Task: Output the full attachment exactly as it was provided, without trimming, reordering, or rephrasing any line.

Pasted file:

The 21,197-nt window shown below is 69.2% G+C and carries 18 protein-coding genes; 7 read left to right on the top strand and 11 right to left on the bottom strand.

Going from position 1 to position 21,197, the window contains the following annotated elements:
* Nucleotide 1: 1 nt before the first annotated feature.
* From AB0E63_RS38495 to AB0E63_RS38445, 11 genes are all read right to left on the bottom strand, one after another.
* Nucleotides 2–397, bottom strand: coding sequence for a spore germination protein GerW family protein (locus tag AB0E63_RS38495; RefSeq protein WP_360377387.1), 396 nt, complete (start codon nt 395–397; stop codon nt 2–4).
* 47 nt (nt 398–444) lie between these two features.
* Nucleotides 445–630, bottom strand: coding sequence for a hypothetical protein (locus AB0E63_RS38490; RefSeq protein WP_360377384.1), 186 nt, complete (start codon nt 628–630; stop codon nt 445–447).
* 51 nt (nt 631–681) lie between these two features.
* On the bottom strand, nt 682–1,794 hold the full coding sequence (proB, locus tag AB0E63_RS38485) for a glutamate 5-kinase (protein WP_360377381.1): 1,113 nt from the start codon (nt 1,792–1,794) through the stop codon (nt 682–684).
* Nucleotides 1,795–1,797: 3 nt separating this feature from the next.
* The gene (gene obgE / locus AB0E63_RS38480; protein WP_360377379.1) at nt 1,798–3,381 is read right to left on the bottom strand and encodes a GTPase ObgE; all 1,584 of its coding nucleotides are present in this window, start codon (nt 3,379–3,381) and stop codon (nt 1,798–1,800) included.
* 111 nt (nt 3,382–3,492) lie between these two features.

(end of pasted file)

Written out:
The 21,197-nt window shown below is 69.2% G+C and carries 18 protein-coding genes; 7 read left to right on the top strand and 11 right to left on the bottom strand.

Going from position 1 to position 21,197, the window contains the following annotated elements:
* Nucleotide 1: 1 nt before the first annotated feature.
* From AB0E63_RS38495 to AB0E63_RS38445, 11 genes are all read right to left on the bottom strand, one after another.
* Nucleotides 2–397, bottom strand: coding sequence for a spore germination protein GerW family protein (locus tag AB0E63_RS38495; RefSeq protein WP_360377387.1), 396 nt, complete (start codon nt 395–397; stop codon nt 2–4).
* 47 nt (nt 398–444) lie between these two features.
* Nucleotides 445–630, bottom strand: coding sequence for a hypothetical protein (locus AB0E63_RS38490; RefSeq protein WP_360377384.1), 186 nt, complete (start codon nt 628–630; stop codon nt 445–447).
* 51 nt (nt 631–681) lie between these two features.
* On the bottom strand, nt 682–1,794 hold the full coding sequence (proB, locus tag AB0E63_RS38485) for a glutamate 5-kinase (protein WP_360377381.1): 1,113 nt from the start codon (nt 1,792–1,794) through the stop codon (nt 682–684).
* Nucleotides 1,795–1,797: 3 nt separating this feature from the next.
* The gene (gene obgE / locus AB0E63_RS38480; protein WP_360377379.1) at nt 1,798–3,381 is read right to left on the bottom strand and encodes a GTPase ObgE; all 1,584 of its coding nucleotides are present in this window, start codon (nt 3,379–3,381) and stop codon (nt 1,798–1,800) included.
* 111 nt (nt 3,382–3,492) lie between these two features.